MIT’s Sloan School of Management is calling it “a cross between the Oscars and the Internet,” which would make their first annual MIT Sloan E-Commerce Awards a true revenge of the nerds.
The prestigious Cambridge, Massachusetts-based business school announced the finalists for their awards Wednesday, and, not unexpectedly, the roster reads like a Who’s Who of the Internet world. From Yahoo! to Dell Computers, Egghead.com to Priceline.com, the marquee names are expected to shine on Tuesday, May 11, when the awards will be broadcast live at 6:30 p.m. on the Internet at www.mitawards.org.
The awards, which will be preceded by a panel discussion titled “Bricks & Mortar vs. Web-Based Businesses,” are being sponsored by Cambridge Technology Partners, Dell Computers, Lycos, Microsoft, Scient, Red Herring and ZD Net.
A committee of MIT faculty and industry leaders will select the winners in six separate categories. Among the selection committee are Michael Dell, founder of Dell Computers, Patty Maes, founder of the Firefly Network, Bill Porter, founder of E*Trade and a host of others.
The finalists for the Re-Inventor Award — which recognizes a company that has used electronic commerce to change the way business is conducted in an industry — are MP3.com, Priceline.com, Buy.com, Wit Capital, and Double Click. In the Web Transformation category — which recognizes those who have transformed from an established company to a Web-based company — the finalists are Egghead.com, Ticketmaster, Altra Engery, Barnes and Noble and Whole Foods Market.
The Internationalist Award recognizes the company which has successfully pursued business on the global front. The company must have versions of its Web site in more than one language to qualify. The finalists are Yahoo!, FedEx, BBC, Dell Computers and SAP. The Rookie of the Year Award finalists are Akamai Technologies, Priceline.com, MP3.com, Net Zero and Planet RX. The Technology Innovator Award nominees are Akamai, Ariba, Be Free, Net Perceptions and Marimba.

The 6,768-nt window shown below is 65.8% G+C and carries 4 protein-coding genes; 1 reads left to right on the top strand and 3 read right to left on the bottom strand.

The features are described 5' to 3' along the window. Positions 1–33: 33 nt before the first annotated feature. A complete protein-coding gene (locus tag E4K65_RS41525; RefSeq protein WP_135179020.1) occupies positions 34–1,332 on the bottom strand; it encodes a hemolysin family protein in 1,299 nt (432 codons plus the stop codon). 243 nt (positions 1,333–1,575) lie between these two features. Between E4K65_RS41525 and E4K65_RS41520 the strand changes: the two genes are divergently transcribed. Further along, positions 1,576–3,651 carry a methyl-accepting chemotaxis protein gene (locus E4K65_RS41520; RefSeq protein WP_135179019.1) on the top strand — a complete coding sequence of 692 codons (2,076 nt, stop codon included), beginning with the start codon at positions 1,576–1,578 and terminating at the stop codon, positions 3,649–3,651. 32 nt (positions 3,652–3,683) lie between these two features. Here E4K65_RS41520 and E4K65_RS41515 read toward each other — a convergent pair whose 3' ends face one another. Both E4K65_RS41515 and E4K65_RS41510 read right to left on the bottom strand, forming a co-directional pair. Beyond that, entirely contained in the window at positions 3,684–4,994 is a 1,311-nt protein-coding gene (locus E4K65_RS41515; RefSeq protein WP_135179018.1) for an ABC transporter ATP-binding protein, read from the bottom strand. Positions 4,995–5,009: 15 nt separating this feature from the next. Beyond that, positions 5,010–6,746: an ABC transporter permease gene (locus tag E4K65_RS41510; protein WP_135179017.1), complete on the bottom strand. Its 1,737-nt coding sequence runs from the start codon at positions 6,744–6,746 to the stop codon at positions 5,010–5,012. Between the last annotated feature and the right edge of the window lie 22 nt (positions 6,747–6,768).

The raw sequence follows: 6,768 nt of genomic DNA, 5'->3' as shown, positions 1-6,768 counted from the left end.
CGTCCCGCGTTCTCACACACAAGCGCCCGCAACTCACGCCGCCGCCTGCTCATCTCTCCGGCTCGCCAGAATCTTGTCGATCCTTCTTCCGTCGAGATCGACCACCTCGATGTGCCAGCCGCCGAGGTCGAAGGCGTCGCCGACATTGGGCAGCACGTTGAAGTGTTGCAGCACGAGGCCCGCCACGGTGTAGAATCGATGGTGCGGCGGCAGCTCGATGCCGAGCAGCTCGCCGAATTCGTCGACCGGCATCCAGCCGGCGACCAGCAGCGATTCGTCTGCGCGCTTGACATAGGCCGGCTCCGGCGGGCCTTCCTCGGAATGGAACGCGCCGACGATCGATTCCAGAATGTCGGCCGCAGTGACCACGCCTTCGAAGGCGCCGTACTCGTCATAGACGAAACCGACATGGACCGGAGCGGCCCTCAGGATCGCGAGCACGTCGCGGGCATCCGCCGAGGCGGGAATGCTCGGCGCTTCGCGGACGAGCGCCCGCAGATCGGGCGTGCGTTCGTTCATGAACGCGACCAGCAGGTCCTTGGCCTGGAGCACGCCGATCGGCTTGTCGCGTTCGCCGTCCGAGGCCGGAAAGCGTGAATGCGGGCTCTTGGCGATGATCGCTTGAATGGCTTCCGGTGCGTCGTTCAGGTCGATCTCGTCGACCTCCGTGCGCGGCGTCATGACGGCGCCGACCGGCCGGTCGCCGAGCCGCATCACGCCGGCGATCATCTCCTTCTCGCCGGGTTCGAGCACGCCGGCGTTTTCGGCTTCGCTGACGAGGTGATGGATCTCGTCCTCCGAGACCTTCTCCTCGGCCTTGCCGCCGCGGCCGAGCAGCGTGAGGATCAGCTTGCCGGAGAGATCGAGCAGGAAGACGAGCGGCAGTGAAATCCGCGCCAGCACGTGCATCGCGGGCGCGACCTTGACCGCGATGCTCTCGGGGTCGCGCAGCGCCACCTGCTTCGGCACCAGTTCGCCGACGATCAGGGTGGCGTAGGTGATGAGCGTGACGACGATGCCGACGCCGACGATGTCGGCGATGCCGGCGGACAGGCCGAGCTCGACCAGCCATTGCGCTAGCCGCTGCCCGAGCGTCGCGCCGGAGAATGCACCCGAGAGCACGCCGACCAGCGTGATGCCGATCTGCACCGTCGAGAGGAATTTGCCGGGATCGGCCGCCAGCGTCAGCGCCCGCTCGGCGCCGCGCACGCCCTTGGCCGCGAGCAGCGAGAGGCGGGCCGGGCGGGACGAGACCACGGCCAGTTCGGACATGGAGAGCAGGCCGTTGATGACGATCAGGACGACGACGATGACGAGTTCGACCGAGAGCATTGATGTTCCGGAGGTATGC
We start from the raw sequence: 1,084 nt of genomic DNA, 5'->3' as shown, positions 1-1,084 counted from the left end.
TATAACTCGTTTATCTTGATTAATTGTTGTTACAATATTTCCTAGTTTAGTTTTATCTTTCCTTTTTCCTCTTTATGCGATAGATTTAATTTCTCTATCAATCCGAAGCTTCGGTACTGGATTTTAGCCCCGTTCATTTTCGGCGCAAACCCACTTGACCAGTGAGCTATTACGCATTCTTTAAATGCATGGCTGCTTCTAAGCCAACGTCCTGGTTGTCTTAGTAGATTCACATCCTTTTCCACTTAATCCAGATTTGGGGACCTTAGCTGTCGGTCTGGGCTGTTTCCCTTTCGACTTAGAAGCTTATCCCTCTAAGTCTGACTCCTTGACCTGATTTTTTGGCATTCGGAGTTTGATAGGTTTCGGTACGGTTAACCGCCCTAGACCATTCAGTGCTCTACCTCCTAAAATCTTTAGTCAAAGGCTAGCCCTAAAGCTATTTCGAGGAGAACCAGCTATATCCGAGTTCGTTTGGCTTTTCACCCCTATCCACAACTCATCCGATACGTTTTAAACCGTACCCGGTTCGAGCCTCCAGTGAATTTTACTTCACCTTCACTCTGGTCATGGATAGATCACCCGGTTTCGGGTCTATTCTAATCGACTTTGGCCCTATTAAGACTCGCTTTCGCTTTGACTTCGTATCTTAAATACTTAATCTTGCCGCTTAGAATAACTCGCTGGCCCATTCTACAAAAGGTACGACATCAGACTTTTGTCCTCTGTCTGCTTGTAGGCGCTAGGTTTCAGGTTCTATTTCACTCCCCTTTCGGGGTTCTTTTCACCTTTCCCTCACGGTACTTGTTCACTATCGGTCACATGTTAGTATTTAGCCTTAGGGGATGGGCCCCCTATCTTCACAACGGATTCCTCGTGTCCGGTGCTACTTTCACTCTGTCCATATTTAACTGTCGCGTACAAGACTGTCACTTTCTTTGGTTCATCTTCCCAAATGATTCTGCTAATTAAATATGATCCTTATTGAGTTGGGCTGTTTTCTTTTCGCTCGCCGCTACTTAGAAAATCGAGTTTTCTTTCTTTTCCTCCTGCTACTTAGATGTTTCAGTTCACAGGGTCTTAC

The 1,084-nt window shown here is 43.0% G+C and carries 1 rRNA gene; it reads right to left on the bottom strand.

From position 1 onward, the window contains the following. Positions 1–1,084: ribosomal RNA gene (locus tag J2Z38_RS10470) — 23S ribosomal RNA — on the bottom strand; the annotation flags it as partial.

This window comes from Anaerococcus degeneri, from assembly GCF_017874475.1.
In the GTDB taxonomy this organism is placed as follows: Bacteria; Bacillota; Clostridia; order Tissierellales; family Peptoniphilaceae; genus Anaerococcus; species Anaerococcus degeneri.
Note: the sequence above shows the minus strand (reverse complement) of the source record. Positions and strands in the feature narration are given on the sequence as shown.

And finally, the nominees for the Social Responsibility Award — which recognizes the organization which has best utilized e-commerce as a fulcrum for social change — are ThinkQuest, CompuMentor, iGive.com, Impact Online and TheBody.
Akamai Technologies Honored
One of three companies that was selected as a finalist in two separate categories, Akamai Technologies — a neighbor of MIT’s in Cambridge — said it was honored to be selected.
“Just to be associated with such a distinguished and stellar list of e-commerce leaders is a reward in itself,” Akamai’s vice president of marketing, David Goodtree, told the E-Commerce Times Wednesday.
Akamai, which is Hawaiian for intelligent, clever and cool, was founded last year by a group of MIT scientists. The company says it has deployed the world’s largest fault-tolerant network for distributing Internet content. Goodtree said that the service is now commercially available after a round of beta testing with five of the world’s most visited Web sites. A number of contracts were signed in April he said, and the company will make an announcement later this quarter about those deals.
School’s In on E-Commerce
MIT is one of the many higher education institutions that are jumping on the e-commerce bandwagon in recent months. Like Carnegie Mellon, Loyola and many others, MIT’s Sloan School is offering fully-accredited course curriculum on e-commerce. Word around campus is that the courses are the hottest thing since the invention of the keg.
Of all the heavyweight colleges and universities to unveil e-commerce curriculum, it was a couple of relatively unknown schools — Georgia State University and Marlboro College — that strapped on the harness and started pulling the bandwagon. Both of those schools were among the first in offering e-commerce courses.